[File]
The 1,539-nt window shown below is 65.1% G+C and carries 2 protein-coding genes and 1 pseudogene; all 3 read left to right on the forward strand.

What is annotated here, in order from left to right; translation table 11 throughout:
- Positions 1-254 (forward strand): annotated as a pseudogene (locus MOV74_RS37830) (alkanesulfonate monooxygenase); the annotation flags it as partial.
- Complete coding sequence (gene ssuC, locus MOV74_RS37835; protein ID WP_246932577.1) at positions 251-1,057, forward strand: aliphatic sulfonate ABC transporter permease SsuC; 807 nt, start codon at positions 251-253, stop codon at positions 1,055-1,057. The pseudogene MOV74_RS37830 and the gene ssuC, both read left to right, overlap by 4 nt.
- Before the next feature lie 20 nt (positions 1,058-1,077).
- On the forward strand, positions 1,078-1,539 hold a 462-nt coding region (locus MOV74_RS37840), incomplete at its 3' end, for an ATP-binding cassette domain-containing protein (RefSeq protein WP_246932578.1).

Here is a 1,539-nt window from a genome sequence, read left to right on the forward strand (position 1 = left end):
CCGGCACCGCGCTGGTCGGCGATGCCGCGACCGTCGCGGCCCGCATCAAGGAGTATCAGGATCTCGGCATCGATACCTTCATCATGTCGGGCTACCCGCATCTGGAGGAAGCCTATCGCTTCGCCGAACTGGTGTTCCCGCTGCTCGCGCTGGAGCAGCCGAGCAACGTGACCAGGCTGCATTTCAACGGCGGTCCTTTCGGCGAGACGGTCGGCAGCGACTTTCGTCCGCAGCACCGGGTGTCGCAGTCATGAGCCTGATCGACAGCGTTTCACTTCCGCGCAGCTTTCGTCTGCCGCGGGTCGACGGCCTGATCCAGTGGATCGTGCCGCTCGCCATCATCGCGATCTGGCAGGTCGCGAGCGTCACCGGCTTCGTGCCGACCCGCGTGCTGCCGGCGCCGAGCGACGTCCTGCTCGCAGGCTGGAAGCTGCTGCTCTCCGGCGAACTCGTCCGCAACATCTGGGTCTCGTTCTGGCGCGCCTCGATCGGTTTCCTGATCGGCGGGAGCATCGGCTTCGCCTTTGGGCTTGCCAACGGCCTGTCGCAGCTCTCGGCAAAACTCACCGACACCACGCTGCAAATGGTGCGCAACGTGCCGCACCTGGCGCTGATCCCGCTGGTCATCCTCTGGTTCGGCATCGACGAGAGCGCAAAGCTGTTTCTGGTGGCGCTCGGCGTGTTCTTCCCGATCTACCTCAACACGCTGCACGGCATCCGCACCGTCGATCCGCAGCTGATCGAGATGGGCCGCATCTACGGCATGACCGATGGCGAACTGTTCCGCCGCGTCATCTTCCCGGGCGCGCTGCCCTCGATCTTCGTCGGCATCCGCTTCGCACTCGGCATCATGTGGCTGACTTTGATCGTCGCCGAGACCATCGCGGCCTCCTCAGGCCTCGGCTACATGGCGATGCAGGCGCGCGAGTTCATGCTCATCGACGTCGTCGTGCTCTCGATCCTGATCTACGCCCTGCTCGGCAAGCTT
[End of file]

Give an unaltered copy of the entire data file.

The 1,539-nt window shown below is 65.1% G+C and carries 2 protein-coding genes and 1 pseudogene; all 3 read left to right on the forward strand.

What is annotated here, in order from left to right; translation table 11 throughout:
- Positions 1-254 (forward strand): annotated as a pseudogene (locus MOV74_RS37830) (alkanesulfonate monooxygenase); the annotation flags it as partial.
- Complete coding sequence (gene ssuC, locus MOV74_RS37835; protein ID WP_246932577.1) at positions 251-1,057, forward strand: aliphatic sulfonate ABC transporter permease SsuC; 807 nt, start codon at positions 251-253, stop codon at positions 1,055-1,057. The pseudogene MOV74_RS37830 and the gene ssuC, both read left to right, overlap by 4 nt.
- Before the next feature lie 20 nt (positions 1,058-1,077).
- On the forward strand, positions 1,078-1,539 hold a 462-nt coding region (locus MOV74_RS37840), incomplete at its 3' end, for an ATP-binding cassette domain-containing protein (RefSeq protein WP_246932578.1).

Here is a 1,539-nt window from a genome sequence, read left to right on the forward strand (position 1 = left end):
CCGGCACCGCGCTGGTCGGCGATGCCGCGACCGTCGCGGCCCGCATCAAGGAGTATCAGGATCTCGGCATCGATACCTTCATCATGTCGGGCTACCCGCATCTGGAGGAAGCCTATCGCTTCGCCGAACTGGTGTTCCCGCTGCTCGCGCTGGAGCAGCCGAGCAACGTGACCAGGCTGCATTTCAACGGCGGTCCTTTCGGCGAGACGGTCGGCAGCGACTTTCGTCCGCAGCACCGGGTGTCGCAGTCATGAGCCTGATCGACAGCGTTTCACTTCCGCGCAGCTTTCGTCTGCCGCGGGTCGACGGCCTGATCCAGTGGATCGTGCCGCTCGCCATCATCGCGATCTGGCAGGTCGCGAGCGTCACCGGCTTCGTGCCGACCCGCGTGCTGCCGGCGCCGAGCGACGTCCTGCTCGCAGGCTGGAAGCTGCTGCTCTCCGGCGAACTCGTCCGCAACATCTGGGTCTCGTTCTGGCGCGCCTCGATCGGTTTCCTGATCGGCGGGAGCATCGGCTTCGCCTTTGGGCTTGCCAACGGCCTGTCGCAGCTCTCGGCAAAACTCACCGACACCACGCTGCAAATGGTGCGCAACGTGCCGCACCTGGCGCTGATCCCGCTGGTCATCCTCTGGTTCGGCATCGACGAGAGCGCAAAGCTGTTTCTGGTGGCGCTCGGCGTGTTCTTCCCGATCTACCTCAACACGCTGCACGGCATCCGCACCGTCGATCCGCAGCTGATCGAGATGGGCCGCATCTACGGCATGACCGATGGCGAACTGTTCCGCCGCGTCATCTTCCCGGGCGCGCTGCCCTCGATCTTCGTCGGCATCCGCTTCGCACTCGGCATCATGTGGCTGACTTTGATCGTCGCCGAGACCATCGCGGCCTCCTCAGGCCTCGGCTACATGGCGATGCAGGCGCGCGAGTTCATGCTCATCGACGTCGTCGTGCTCTCGATCCTGATCTACGCCCTGCTCGGCAAGCTT